First-in-the-country gun accountability legislation is one step closer to be signed into law, as it heads to New York Governor Andrew Cuomo’s desk.
The bill, backed by Brooklyn Senator Zellnor Myrie, would remove the gun industry’s immunity from civil lawsuits.
It was passed by the State Assembly on Tuesday after being passed by the Senate last week. The votes come after eleven mayors from across New York state sent a letter to lawmakers urging them to pass the “critical gun sense legislation” before the end of this legislative session.
“Today’s vote makes New York the first state in the nation to put the communities victimized by gun industry negligence ahead of that industry’s profits and shareholders,” Myrie said in a statement.
“Responsible gun companies do not need special legal protections from lawsuits. Irresponsible gun companies do not deserve them.”
Myrie said the federal government granted near-blanket protection against civil lawsuits to gun dealers, manufacturers and distributors in 2005, and, as a result, the courthouse doors were closed to anyone seeking to probe “the reckless, dangerous and irresponsible practices of the gun industry’s worst actors.”
“[Actors] who we know are responsible for the overwhelming majority of firearms that end up on our streets,” he said. “Neighborhoods like Brownsville, Crown Heights and East Flatbush were granted no such protection. For that, our people — especially young people of color — have too often paid with their lives.”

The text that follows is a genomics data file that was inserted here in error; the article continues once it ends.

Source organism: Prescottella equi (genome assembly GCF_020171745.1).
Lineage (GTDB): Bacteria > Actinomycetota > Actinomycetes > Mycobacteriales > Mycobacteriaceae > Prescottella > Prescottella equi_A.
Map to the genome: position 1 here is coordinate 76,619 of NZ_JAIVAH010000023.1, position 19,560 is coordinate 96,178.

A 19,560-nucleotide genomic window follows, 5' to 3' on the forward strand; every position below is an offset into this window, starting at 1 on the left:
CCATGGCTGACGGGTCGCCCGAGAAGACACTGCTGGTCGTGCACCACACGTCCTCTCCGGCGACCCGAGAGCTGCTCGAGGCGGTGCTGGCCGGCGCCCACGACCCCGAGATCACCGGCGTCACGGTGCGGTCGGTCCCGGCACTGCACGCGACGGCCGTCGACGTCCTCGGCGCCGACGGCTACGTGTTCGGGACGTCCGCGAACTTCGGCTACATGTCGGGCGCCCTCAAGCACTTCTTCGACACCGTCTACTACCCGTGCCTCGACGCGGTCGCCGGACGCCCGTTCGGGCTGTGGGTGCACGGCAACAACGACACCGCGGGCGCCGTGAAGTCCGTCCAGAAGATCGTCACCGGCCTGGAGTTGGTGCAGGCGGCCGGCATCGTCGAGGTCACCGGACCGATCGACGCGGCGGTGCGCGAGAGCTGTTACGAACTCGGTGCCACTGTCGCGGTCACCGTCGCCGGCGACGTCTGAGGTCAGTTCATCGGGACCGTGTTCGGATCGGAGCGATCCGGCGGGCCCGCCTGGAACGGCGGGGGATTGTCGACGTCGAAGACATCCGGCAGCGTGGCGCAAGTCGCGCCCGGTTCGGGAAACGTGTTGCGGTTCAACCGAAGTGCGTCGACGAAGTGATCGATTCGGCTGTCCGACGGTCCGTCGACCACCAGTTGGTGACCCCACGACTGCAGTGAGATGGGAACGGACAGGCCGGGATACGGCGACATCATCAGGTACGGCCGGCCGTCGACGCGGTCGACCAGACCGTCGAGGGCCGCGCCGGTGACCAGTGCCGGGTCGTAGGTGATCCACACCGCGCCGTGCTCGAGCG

The legislation would remove gun manufacturers’ immunity granted by civil liability law under the federal Protection of Lawful Commerce in Arms Act in New York State. The law currently prohibits states from applying civil liability law to the industry.
In their letter to the legislators, the mayors cite the example of a manufacturer who continuously sells guns to corrupt dealers with histories of violations, law enforcement interaction, and who are suspected of being major supplies of the Iron Pipeline, saying that manufacturer would be subject to civil prosecution and litigation under the law if passed.
Myrie said the goal in passing the legislation was to incentivize responsible behavior in the marketplace and encourage the gun industry to enact the strongest possible safeguards against illegal purchases, gun trafficking and other actions that allowed their products to end up on our streets.
The fight for the legislation was dedicated to victims of gun violence and their families in communities like the ones Myrie represents, he said.
“It is their needs, their safety and their well-being that we in public life have an obligation to protect, and it is in their honor that I urge the Governor to sign this bill.”
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